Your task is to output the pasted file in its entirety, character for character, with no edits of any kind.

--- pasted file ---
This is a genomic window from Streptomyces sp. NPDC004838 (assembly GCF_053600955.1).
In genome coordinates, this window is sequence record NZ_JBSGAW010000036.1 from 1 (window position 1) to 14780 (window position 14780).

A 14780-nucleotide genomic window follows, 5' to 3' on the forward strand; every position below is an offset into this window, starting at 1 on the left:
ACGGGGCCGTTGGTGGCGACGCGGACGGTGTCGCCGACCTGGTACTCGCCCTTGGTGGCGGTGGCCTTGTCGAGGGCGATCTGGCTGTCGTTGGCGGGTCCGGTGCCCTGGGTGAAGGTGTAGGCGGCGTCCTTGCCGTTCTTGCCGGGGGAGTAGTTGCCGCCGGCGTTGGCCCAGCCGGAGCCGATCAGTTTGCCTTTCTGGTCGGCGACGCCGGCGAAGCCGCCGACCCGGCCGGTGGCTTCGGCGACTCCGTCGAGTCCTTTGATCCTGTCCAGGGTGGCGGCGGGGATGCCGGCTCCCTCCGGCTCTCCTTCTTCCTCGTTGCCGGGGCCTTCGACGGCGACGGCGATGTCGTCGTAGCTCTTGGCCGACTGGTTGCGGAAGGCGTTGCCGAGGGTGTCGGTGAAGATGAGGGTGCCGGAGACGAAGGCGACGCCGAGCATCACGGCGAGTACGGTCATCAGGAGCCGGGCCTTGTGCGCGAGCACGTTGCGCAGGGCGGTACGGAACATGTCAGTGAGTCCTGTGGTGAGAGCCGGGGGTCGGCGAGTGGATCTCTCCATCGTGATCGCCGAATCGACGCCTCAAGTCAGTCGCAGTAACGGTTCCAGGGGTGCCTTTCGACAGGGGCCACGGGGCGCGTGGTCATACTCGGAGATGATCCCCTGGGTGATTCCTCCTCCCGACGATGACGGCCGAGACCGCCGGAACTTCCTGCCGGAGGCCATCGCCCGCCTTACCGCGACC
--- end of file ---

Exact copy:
This is a genomic window from Streptomyces sp. NPDC004838 (assembly GCF_053600955.1).
In genome coordinates, this window is sequence record NZ_JBSGAW010000036.1 from 1 (window position 1) to 14780 (window position 14780).

A 14780-nucleotide genomic window follows, 5' to 3' on the forward strand; every position below is an offset into this window, starting at 1 on the left:
ACGGGGCCGTTGGTGGCGACGCGGACGGTGTCGCCGACCTGGTACTCGCCCTTGGTGGCGGTGGCCTTGTCGAGGGCGATCTGGCTGTCGTTGGCGGGTCCGGTGCCCTGGGTGAAGGTGTAGGCGGCGTCCTTGCCGTTCTTGCCGGGGGAGTAGTTGCCGCCGGCGTTGGCCCAGCCGGAGCCGATCAGTTTGCCTTTCTGGTCGGCGACGCCGGCGAAGCCGCCGACCCGGCCGGTGGCTTCGGCGACTCCGTCGAGTCCTTTGATCCTGTCCAGGGTGGCGGCGGGGATGCCGGCTCCCTCCGGCTCTCCTTCTTCCTCGTTGCCGGGGCCTTCGACGGCGACGGCGATGTCGTCGTAGCTCTTGGCCGACTGGTTGCGGAAGGCGTTGCCGAGGGTGTCGGTGAAGATGAGGGTGCCGGAGACGAAGGCGACGCCGAGCATCACGGCGAGTACGGTCATCAGGAGCCGGGCCTTGTGCGCGAGCACGTTGCGCAGGGCGGTACGGAACATGTCAGTGAGTCCTGTGGTGAGAGCCGGGGGTCGGCGAGTGGATCTCTCCATCGTGATCGCCGAATCGACGCCTCAAGTCAGTCGCAGTAACGGTTCCAGGGGTGCCTTTCGACAGGGGCCACGGGGCGCGTGGTCATACTCGGAGATGATCCCCTGGGTGATTCCTCCTCCCGACGATGACGGCCGAGACCGCCGGAACTTCCTGCCGGAGGCCATCGCCCGCCTTACCGCGACC